Once upon a time, North America almost divided along a very deep subsurface rift. Today, that rift system and the faults associated with it are known New-Madrid-Fault-Earthquake-Zone-300x192as the New Madrid fault zone. This fault zone is six times larger than the San Andreas fault zone in California and it covers portions of Illinois, Indiana, Missouri, Arkansas, Kentucky, Tennessee and Mississippi.

Back in 1811 and 1812, four of the largest earthquakes in U.S. history struck that area of the country. The movement of the ground was so powerful that it changed the course of the Mississippi River and it rang church bells in Boston, Massachusetts. So could such an earthquake (or worse) strike today?
Well, last year the U.S. Geological Survey released a report that warned that the New Madrid fault zone has the “potential for larger and more powerful quakes than previously thought“, and the USGS also admits that the number of significant earthquakes in the middle part of the country has more than quintupled in recent years. We also know that the U.S. government and large corporations are so concerned about the potential for a major New Madrid earthquake that they have held major exercises that simulate one.

Scientists tell us that it is just a matter of time until another superquake hits the region, and personally I am one of the millions of Americans that believe that we will eventually see a New Madrid earthquake that will divide the United States in half.

That is one of the reasons why I included a New Madrid earthquake in my novel. But others are skeptical. They point out that we have not seen a truly devastating earthquake in that region for more than 200 years. So why be concerned about one now?

What everyone can agree on is that there is an area of significant geological weakness under the New Madrid fault zone. This area of weakness formed when the continents were breaking up. The rift that formed did not end up splitting the North American continent at that time, but the area of weakness remains. The following comes from Wikipedia…

The faults responsible for the New Madrid Seismic Zone are embedded in a subsurface geological feature known as the Reelfoot Rift that formed during the breakup of the supercontinent Rodinia in the Neoproterozoic Era (about 750 million years ago). The resulting rift system failed to split the continent, but has remained as an aulacogen (a scar or zone of weakness) deep underground, and its ancient faults appear to have made the Earth’s crust in the New Madrid area mechanically weaker than much of the rest of North America.

This relative weakness is important, because it would allow the relatively small east-west compressive forces associated with the continuing continental drift of the North American plate to reactivate old faults around New Madrid, making the area unusually prone to earthquakes in spite of it being far from the nearest tectonic plate boundary.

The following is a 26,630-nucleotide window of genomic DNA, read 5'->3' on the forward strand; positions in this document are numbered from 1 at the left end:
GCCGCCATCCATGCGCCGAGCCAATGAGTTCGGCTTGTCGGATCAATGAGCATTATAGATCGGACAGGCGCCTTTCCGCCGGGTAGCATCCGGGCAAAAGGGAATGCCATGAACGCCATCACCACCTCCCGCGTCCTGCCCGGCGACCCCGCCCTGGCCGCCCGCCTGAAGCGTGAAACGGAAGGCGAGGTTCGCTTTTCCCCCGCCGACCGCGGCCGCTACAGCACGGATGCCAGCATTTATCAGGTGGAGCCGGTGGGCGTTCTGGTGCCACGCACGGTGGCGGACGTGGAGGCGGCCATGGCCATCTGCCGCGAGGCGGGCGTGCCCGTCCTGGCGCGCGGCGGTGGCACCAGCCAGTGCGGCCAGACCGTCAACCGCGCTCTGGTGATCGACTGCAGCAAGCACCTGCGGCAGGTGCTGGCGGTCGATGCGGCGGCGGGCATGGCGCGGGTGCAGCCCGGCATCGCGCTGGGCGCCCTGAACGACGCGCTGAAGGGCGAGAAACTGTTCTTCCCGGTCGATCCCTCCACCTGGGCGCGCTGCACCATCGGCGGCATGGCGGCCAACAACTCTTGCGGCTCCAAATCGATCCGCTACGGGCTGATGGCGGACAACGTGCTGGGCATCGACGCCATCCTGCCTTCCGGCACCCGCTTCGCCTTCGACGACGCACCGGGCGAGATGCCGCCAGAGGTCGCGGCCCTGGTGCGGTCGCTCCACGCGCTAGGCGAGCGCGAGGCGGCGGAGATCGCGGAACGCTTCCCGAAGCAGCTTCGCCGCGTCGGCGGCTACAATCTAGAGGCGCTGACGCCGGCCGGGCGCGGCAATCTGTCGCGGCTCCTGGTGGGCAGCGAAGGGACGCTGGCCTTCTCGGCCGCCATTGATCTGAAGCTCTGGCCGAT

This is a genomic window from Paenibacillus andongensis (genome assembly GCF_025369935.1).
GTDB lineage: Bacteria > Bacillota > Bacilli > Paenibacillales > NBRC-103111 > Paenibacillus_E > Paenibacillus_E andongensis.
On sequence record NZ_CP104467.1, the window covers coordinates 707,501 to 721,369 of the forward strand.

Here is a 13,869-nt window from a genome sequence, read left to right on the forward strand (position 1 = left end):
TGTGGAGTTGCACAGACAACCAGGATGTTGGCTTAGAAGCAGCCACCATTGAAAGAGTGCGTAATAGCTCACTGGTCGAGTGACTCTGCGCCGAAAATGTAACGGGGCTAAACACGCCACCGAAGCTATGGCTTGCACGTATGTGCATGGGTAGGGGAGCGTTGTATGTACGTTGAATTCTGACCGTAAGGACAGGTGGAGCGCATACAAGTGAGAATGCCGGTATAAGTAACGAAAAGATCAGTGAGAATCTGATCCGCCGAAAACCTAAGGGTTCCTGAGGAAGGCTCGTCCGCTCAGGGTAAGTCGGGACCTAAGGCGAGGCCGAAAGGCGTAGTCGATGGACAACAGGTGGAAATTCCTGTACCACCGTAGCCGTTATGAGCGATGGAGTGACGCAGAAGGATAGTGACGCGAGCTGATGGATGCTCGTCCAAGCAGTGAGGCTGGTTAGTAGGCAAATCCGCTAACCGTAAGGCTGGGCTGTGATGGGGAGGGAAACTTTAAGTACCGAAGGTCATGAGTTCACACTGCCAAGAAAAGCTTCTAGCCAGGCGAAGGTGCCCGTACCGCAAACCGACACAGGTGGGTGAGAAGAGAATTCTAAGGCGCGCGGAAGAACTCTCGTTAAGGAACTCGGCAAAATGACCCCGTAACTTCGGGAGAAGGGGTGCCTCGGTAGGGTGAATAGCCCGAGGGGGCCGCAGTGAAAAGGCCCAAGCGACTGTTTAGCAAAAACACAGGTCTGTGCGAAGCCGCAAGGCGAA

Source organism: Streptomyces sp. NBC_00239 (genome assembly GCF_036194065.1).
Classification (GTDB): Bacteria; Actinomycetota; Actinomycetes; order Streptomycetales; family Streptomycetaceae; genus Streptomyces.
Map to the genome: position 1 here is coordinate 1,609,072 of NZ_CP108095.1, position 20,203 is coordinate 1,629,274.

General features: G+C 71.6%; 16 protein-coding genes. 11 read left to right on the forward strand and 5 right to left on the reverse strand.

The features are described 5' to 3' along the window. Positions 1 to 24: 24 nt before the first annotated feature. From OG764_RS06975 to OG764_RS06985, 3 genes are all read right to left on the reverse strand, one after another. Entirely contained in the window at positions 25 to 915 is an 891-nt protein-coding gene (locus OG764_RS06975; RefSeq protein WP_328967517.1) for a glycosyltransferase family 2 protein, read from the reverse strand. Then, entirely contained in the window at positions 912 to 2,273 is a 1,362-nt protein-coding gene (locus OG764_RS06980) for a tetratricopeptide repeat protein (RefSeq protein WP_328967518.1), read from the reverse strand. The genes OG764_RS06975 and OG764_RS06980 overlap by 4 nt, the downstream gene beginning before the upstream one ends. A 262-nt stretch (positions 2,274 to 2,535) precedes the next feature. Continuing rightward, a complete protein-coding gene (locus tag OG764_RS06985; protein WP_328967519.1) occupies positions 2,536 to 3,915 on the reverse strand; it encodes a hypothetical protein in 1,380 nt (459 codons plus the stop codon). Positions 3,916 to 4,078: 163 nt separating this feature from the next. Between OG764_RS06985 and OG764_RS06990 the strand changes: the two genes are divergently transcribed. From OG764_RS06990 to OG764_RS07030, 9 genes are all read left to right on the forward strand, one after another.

And indeed, there have been some awesome earthquakes in this region throughout history.
Back in 1811 and 1812, there were four earthquakes along the New Madrid fault zone there were so immensely powerful that they are still talked about today.

Those earthquakes opened deep fissures in the ground, caused the Mississippi River to run backwards, and were reportedly felt more than 1,000 miles away. It is said that the stench of fire and brimstone hung in the air for months afterwards.

The most powerful of this series of quakes was on December 16th, 1811. The following is one description of what happened on that day…

This powerful earthquake was felt widely over the entire eastern United States. People were awakened by the shaking in New York City, Washington, D.C., and Charleston, S.C. Perceptible ground shaking was in the range of one to three minutes depending upon the observer’s location. The ground motions were described as “most alarming and frightening” in places like Nashville, Tenn., and Louisville, Ky. Reports also describe houses and other structures being severely shaken, with many chimneys knocked down. In the epicentral area the ground surface was described as being in great convulsion, with sand and water ejected tens of feet into the air — a process called liquefaction.
But there have also been others times throughout history when we have seen a major earthquake along the New Madrid fault.

For example, according to scientists there is evidence of other superquakes in the distant past…
Geological evidence indicates that two such super-earthquakes happened twice in the past 1,200 years: the first some time between 800 and 1000 A.D., and the second between 1300 and 1600 A.D.
And now earthquake activity in the central portion of the nation is increasing again.

As I noted above, the USGS says that the frequency of earthquakes in the central and eastern portions of the United States has more than quintupled in recent years. And the USGS has now gone so far as to point out the relationship between human activity and the increase in earthquakes. The following comes from an article done by the U.S. Geological Survey…